[0050] “Surface-Enhanced Affinity Capture” or “SEAC” is a version of SELDI that involves the use of probes comprising an absorbent surface (a “SEAC probe”). “Adsorbent surface” refers to a surface to which is bound an adsorbent (also called a “capture reagent” or an “affinity reagent”). An adsorbent is any material capable of binding an analyte (e.g., a target polypeptide or nucleic acid). “Chromatographic adsorbent” refers to a material typically used in chromatography. Chromatographic adsorbents include, for example, ion exchange materials, metal chelators (e.g., nitriloacetic acid or iminodiacetic acid), immobilized metal chelates, hydrophobic interaction adsorbents, hydrophilic interaction adsorbents, dyes, simple biomolecules (e.g., nucleotides, amino acids, simple sugars and fatty acids) and mixed mode adsorbents (e.g., hydrophobic attraction/electrostatic repulsion adsorbents). “Biospecific adsorbent” refers an adsorbent comprising a biomolecule, e.g., a nucleic acid molecule (e.g., an aptamer), a polypeptide, a polysaccharide, a lipid, a steroid or a conjugate of these (e.g., a glycoprotein, a lipoprotein, a glycolipid, a nucleic acid (e.g., DNA)-protein conjugate). In certain instances the biospecific adsorbent can be a macromolecular structure such as a multiprotein complex, a biological membrane or a virus. Examples of biospecific adsorbents are antibodies, receptor proteins and nucleic acids. Biospecific adsorbents typically have higher specificity for a target analyte than chromatographic adsorbents. Further examples of adsorbents for use in SELDI can be found in U.S. Pat. No. 6,225,047 (Hutchens and Yip, “Use of retentate chromatography to generate difference maps,” May 1, 2001).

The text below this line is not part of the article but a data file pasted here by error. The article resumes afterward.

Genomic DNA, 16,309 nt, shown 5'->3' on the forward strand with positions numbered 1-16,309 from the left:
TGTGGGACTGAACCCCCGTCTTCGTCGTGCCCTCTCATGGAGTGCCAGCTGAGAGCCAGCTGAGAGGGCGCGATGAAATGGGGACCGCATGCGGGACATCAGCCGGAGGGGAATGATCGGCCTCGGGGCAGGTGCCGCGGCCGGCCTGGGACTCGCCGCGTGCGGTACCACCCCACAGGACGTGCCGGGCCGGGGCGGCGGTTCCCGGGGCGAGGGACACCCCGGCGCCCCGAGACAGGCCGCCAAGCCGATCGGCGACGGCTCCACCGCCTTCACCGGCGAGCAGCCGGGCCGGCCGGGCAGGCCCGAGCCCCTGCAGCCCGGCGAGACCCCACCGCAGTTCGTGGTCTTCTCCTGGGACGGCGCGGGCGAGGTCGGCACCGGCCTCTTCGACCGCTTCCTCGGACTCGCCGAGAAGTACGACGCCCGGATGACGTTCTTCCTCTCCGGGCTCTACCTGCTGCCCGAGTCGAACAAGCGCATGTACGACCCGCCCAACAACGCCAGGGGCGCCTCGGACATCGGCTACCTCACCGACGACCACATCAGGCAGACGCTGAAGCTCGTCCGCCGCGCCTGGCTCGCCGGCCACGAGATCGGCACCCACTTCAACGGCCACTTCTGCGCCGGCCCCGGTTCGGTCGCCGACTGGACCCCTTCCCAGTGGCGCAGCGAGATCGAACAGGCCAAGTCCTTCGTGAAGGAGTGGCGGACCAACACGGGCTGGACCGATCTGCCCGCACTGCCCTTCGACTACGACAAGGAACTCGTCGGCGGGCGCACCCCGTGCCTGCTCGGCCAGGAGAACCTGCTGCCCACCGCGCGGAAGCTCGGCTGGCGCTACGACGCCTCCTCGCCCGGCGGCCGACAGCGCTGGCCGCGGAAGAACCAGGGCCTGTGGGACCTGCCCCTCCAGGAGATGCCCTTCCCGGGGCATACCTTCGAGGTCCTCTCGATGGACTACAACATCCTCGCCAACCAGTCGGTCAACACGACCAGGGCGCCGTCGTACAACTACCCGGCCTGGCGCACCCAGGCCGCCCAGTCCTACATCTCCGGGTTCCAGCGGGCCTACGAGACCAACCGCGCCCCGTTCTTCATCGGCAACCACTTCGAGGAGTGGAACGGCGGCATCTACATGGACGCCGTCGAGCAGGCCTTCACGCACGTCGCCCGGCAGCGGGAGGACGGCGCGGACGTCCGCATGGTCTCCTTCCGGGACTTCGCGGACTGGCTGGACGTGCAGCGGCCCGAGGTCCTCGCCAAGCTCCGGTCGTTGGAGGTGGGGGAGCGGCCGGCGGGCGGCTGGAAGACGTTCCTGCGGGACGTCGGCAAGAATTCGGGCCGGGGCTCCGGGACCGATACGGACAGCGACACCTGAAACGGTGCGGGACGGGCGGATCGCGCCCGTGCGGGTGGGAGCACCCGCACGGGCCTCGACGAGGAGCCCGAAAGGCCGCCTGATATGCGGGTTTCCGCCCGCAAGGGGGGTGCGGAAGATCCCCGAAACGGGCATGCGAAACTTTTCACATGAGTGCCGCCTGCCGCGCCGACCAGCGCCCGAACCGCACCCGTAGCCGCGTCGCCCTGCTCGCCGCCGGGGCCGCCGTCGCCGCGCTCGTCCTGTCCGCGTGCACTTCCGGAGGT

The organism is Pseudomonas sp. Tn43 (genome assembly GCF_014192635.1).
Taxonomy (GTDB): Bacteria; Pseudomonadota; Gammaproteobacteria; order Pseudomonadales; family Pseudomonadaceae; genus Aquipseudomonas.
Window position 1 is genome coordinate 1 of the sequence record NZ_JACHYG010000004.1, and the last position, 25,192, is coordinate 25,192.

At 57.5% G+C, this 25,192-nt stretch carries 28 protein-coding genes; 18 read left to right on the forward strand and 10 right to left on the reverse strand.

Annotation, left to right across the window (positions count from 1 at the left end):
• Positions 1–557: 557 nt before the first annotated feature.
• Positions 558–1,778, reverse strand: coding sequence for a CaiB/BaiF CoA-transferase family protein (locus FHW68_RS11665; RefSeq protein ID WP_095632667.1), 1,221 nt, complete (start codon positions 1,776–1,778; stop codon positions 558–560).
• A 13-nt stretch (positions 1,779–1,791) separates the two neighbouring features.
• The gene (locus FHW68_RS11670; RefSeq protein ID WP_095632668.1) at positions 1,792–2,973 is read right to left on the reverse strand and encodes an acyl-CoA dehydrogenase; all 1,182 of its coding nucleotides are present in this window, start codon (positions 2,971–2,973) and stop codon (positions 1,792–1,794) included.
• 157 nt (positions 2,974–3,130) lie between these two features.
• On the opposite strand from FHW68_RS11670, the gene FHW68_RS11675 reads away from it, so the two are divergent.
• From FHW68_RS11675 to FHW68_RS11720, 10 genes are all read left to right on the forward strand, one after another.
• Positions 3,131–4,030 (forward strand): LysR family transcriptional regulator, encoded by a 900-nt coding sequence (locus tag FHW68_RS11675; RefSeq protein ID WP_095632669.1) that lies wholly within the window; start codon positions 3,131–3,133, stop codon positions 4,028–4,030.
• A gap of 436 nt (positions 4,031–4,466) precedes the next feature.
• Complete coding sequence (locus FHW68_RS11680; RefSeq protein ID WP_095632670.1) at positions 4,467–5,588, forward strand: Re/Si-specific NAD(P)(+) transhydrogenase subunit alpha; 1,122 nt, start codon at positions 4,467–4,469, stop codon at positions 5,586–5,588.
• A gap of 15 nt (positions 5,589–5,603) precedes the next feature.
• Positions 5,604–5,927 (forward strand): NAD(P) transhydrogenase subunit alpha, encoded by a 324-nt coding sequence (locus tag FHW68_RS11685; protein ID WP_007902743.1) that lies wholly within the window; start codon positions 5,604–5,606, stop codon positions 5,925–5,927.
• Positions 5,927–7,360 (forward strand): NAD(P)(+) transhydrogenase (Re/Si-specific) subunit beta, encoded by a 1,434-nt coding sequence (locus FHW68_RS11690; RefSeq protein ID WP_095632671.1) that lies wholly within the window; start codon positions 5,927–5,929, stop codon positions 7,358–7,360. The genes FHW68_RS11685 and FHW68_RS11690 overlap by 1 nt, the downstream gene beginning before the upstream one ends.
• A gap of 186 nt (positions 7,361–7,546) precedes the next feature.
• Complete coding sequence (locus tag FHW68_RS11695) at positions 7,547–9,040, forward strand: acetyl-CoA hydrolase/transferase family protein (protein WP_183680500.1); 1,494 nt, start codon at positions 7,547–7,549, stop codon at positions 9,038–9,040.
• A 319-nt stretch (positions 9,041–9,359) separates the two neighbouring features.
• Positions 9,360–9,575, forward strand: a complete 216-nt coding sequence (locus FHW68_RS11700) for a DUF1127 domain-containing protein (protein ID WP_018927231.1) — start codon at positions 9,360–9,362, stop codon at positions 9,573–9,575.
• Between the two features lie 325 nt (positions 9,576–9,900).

[0051] In some embodiments, a SEAC probe is provided as a pre-activated surface which can be modified to provide an adsorbent of choice. For example, certain probes are provided with a reactive moiety that is capable of binding a biological molecule through a covalent bond. Epoxide and carbodiimidizole are useful reactive moieties to covalently bind biospecific adsorbents such as antibodies or cellular receptors.

[0052] “Surface-Enhanced Neat Desorption” or “SEND” is a version of SELDI that involves the use of probes comprising energy absorbing molecules chemically bound to the probe surface. (“SEND probe.”)

[0053] “Energy absorbing molecules” (“EAM”) refer to molecules that are capable of absorbing energy from a laser desorption/ionization source and thereafter contributing to desorption and ionization of analyte molecules in contact therewith. The phrase includes molecules used in MALDI, frequently referred to as “matrix”, and explicitly includes cinnamic acid derivatives, sinapinic acid (“SPA”), cyano-hydroxy-cinnamic acid (“CHCA”) and dihydroxybenzoic acid, ferulic acid, hydroxyacetophenone derivatives, as well as others. It also includes EAMs used in SELDI. In certain embodiments, the energy absorbing molecule is incorporated into a linear or cross-linked polymer, e.g., a polymethacrylate. For example, the composition can be a co-polymer of α-cyano-4-methacryloyloxycinnamic acid and acrylate. In another embodiment, the composition is a co-polymer of α-cyano-4-methacryloyloxycinnamic acid, acrylate and 3-(trimethoxy)silyl propyl methacrylate. In another embodiment, the composition is a co-polymer of α-cyano-4-methacryloyloxycinnamic acid and octadecylmethacrylate (“C18 SEND”). SEND is further described in U.S. Pat. No. 5,719,060 and U.S. patent application 60/408,255, filed Sep. 4, 2002 (Kitagawa, “Monomers And Polymers Having Energy Absorbing Moieties Of Use In Desorption/Ionization Of Analytes”).

[0054] “Surface-Enhanced Photolabile Attachment and Release” or “SEPAR” is a version of SELDI that involves the use of probes having moieties attached to the surface that can covalently bind an analyte, and then release the analyte through breaking a photolabile bond in the moiety after exposure to light, e.g., laser light. SEPAR is further described in U.S. Pat. No. 5,719,060.